FHLB agreed to give the bank until Nov. 22 to provide the document at the request of Justice Department lawyers who said the agency was close to a settlement, according to court filings.

The accord was announced Nov. 19, and three days later JPMorgan attorneys notified the FHLB that it would seek to block Wettick’s order, according to the filings.

‘Fraudulent Conduct’

“Given JPMorgan’s apparent deep desire to prevent it from ever seeing the light of day, it would not be at all surprising if the draft complaint is a much more detailed account of JPMorgan’s fraudulent conduct, and as such, far more enlightening than the statement of facts,” according to the filing.

JPMorgan said the draft complaint was provided to it by the Justice Department as a “confidential settlement communication” and it agreed to use it solely for the purpose of settlement negotiations, according to a court filing. Allowing the document to be turned over to the FHLB would violate state and federal law and “chill the use of such materials in future settlement negotiations,” JPMorgan said.

Moody’s Case

In its case against Moody’s, the Pittsburgh bank is seeking to question Jerome Fons, a former executive of the ratings company who criticized credit graders to U.S. lawmakers in 2009.

Lawyers for the FHLB have asked Wettick to allow them to question Fons on his testimony in a case against Morgan Stanley and other banks in federal court in Manhattan. That testimony, under seal after the case was voluntarily dismissed, was given to plaintiff lawyers in Pittsburgh. Moody’s argued in court papers filed Nov. 20 that a deposition of Fons would “provide no evidence relevant to this action and will only place undue burden on Moody’s.”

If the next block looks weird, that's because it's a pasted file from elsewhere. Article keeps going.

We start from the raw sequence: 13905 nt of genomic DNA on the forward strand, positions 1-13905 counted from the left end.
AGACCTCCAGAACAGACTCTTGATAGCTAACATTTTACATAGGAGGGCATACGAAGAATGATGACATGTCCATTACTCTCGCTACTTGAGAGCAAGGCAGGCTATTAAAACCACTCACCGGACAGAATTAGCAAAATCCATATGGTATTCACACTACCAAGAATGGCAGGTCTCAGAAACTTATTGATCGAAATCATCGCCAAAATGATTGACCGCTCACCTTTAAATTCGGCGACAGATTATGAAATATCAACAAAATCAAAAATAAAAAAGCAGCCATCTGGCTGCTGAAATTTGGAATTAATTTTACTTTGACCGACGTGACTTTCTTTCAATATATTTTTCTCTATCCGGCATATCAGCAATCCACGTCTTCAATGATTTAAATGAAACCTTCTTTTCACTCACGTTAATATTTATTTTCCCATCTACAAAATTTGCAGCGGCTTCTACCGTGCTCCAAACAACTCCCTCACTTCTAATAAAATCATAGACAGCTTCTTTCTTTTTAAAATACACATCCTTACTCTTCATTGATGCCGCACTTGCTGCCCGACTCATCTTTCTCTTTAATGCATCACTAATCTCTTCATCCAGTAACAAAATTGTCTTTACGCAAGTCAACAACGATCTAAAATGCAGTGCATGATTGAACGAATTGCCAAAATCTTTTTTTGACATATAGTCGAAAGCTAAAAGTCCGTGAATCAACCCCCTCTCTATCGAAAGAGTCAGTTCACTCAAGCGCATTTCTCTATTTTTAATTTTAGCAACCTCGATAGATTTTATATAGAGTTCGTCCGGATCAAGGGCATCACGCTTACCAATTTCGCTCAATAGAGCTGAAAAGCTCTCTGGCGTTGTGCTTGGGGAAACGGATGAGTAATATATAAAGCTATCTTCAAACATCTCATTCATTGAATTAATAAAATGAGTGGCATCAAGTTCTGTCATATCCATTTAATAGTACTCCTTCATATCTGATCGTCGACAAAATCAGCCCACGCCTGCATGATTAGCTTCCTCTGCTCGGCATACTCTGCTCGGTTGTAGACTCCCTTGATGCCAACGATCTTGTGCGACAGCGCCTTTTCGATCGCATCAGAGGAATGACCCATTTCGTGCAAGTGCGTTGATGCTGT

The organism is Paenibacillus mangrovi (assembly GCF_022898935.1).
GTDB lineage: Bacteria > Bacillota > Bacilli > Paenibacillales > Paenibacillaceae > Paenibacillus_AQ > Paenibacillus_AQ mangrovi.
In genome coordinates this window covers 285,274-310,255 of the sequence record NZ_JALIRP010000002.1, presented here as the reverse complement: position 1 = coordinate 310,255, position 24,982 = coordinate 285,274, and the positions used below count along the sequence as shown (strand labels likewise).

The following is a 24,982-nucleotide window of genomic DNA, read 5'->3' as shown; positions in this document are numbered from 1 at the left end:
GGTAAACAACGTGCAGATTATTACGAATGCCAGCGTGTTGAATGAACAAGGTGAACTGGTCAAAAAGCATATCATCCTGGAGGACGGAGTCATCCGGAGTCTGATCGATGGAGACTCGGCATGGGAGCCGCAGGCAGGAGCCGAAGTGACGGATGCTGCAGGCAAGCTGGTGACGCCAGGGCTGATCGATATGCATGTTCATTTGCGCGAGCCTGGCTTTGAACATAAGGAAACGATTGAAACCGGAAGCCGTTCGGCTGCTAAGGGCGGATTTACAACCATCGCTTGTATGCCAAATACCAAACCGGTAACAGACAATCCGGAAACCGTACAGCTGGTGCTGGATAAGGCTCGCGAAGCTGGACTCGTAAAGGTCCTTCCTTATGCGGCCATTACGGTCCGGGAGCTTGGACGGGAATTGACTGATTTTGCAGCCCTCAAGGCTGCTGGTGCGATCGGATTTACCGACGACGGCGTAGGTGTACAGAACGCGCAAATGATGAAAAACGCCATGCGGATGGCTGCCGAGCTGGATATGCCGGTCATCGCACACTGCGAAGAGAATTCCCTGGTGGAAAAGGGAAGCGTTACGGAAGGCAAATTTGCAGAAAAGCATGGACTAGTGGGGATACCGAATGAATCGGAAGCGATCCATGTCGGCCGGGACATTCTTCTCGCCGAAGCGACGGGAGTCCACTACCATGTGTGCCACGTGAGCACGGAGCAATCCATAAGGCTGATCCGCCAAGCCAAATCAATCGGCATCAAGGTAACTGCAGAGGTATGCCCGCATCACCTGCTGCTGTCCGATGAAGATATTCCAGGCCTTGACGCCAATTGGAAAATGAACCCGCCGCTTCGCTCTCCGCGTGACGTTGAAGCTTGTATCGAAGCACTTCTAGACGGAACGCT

Fons “has no firsthand knowledge of any Moody’s structured finance analyst ever allowing market share pressure to impact a particular rating,” lawyers for Moody’s said, citing sections of the sealed testimony transcript.

House Committee

Fons told the U.S. House Oversight and Government Reform Committee in October 2008 that originators of structured securities typically chose the agency with the lowest standards, “engendering a race to the bottom in terms of rating quality.”

The plaintiffs allege Moody’s and other rating companies assigned the highest possible ratings to mortgage-loan pools so they could be sold to institutional investors all the while knowing the certificates were actually junk bonds, according to court papers.

Fons, formerly a Moody’s managing director for credit, left the firm in August 2007. Until his departure, he helped set criteria for how the firm rated the debt of corporations, financial institutions and countries.

“The truth is that the rating agencies did not have sufficient and reliable information to place a triple-A rating on the securities,” the Pittsburgh bank said in court papers. “The rating agencies and other defendants knew they were feeding false information into their predictive models and that those models could not predict the losses on the loans in the mortgage pools.”

The case is Federal Home Loan Bank of Pittsburgh v. J.P. Morgan Securities LLC, GD09-016892, Court of Common Pleas of Allegheny County, Pennsylvania (Pittsburgh).